First, is it plausible that we could by our action or inaction meaningfully lower the desire of the Islamic State (IS) to attack us? Some members of Obama's team clearly bought into -- and may be still buy into -- the view that IS had and has geographically limited ambitions: establishing a new caliphate in the Middle East. While this was an obvious threat to U.S. regional partners and allies, it did not mean IS would be interested in attacking the United States itself, provided that we stayed out. Is that a reasonable bet? Does IS view us as an enemy because we allegedly pursue a foreign policy of hegemony in the Middle East -- a policy objective that restraint advocates recommend we jettison regardless of IS -- or does IS view us as an enemy because of other values and global interests we hold and would continue to hold even if, say, Ron Paul were president? How far down the path of radical restraint would the United States have to go to be deemed "not worthy of IS hostility"? In other words, shouldn't we expect that a group that is committing the atrocities IS commits with abandon will always be implacably hostile to even the most restrained U.S.?

Second, is it reasonable to expect that IS will take a very long time to develop the skill sets and orientation of, say, an al Qaeda in the Arabian Peninsula, arguably the biggest threat to the homeland this very minute? Or is it more reasonable to expect that IS will fairly quickly acquire those skills? Even if you concede that IS will eventually pose a threat to the U.S. homeland, you could still talk yourself out of confronting the group militarily if you could convince yourself that it is a "jayvee" threat and it will take a long time for the group to develop "Kobe Bryant" skills. Obama candidly acknowledged that he had persuaded himself of this view until very recently. It is likely that until the last couple of weeks, he thought IS was a problem he could hand off to his successor a few years hence and would not need to deal with on his own watch.

Third, even if you decide IS wants to strike the U.S. homeland and is no longer a "jayvee" threat that can be disregarded, one can still opt against a military response if you believe IS can be deterred. After all, al Qaeda central decided to attack the United States, and look what happened to it: a dozen years of the Global War on Terror brought Osama bin Laden to justice and reduced core AQ to a shell of its former self. Perhaps IS will learn from this and decide not to risk attacking the United States. How big a bet should we make that they have learned the lesson of AQ and will refrain from attacking the "far enemy" (us) for fear of what we will do in response?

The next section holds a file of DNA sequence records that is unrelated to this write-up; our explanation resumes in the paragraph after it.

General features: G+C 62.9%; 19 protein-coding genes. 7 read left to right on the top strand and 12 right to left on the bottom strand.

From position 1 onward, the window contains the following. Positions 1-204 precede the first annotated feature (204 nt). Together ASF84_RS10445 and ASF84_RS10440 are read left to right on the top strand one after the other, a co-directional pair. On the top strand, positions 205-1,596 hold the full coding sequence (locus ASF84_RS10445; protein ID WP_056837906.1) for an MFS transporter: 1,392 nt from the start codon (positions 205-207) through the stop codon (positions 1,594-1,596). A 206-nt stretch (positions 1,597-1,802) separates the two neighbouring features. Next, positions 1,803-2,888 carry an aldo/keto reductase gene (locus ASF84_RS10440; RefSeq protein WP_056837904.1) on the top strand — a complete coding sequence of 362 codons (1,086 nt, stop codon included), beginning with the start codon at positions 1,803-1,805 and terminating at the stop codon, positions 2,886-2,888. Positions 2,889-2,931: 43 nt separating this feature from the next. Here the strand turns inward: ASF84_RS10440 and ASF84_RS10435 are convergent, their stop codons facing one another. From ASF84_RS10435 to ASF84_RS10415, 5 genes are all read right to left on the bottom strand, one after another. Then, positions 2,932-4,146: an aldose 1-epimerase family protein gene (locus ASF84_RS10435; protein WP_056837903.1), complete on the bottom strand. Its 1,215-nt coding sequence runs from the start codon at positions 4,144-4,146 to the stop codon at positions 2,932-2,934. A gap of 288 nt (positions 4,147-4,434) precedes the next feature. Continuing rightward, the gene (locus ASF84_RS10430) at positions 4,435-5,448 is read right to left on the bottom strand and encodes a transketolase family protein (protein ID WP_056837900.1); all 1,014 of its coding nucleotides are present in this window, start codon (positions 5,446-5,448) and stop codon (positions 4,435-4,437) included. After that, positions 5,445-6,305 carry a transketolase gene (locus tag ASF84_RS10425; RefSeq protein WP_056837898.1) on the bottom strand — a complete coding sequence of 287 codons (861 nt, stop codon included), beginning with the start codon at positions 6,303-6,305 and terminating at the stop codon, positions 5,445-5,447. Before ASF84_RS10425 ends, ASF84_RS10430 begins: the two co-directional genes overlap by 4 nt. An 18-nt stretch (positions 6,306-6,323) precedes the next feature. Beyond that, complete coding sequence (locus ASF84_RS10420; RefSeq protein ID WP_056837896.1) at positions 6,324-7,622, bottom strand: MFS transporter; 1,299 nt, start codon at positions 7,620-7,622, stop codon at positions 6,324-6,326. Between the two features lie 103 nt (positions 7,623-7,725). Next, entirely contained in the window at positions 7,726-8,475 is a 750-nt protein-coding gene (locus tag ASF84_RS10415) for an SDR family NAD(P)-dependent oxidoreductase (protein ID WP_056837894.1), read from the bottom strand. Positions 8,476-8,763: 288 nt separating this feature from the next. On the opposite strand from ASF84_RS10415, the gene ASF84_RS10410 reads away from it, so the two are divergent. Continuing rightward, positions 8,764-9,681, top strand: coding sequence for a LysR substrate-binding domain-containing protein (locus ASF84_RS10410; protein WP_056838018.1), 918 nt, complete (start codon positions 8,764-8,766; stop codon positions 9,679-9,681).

Fourth, even if you decide IS cannot be deterred indefinitely, does it make more sense to confront the group sooner when the answers are uncertain rather than later when the answers are obvious to all? The lesson President George W. Bush learned from 9/11 is that it is better to confront sooner rather than wait until threats gather, by which time they could pose even bigger problems. This led to Iraq. The lesson Obama learned from Iraq is that acting sooner can mean you act on uncertain or even inaccurate information. Better to wait until you have unambiguous and unimpeachable evidence, even if this means missing crucial windows of opportunity. This led to Syria. Which lesson is best suited to IS?

Obama's team has obviously been divided on these questions for months, if not years. But in deciding to join with the rising tide of war in Iraq, Obama clearly came down with answers that pointed to military intervention -- at least for now and at least in a limited way.

This raises a fifth question that will be answered in the coming weeks: Is Obama's military action sufficient for the challenge, or will more be required?

Photo by AHMAD AL-RUBAYE/AFP/Getty Images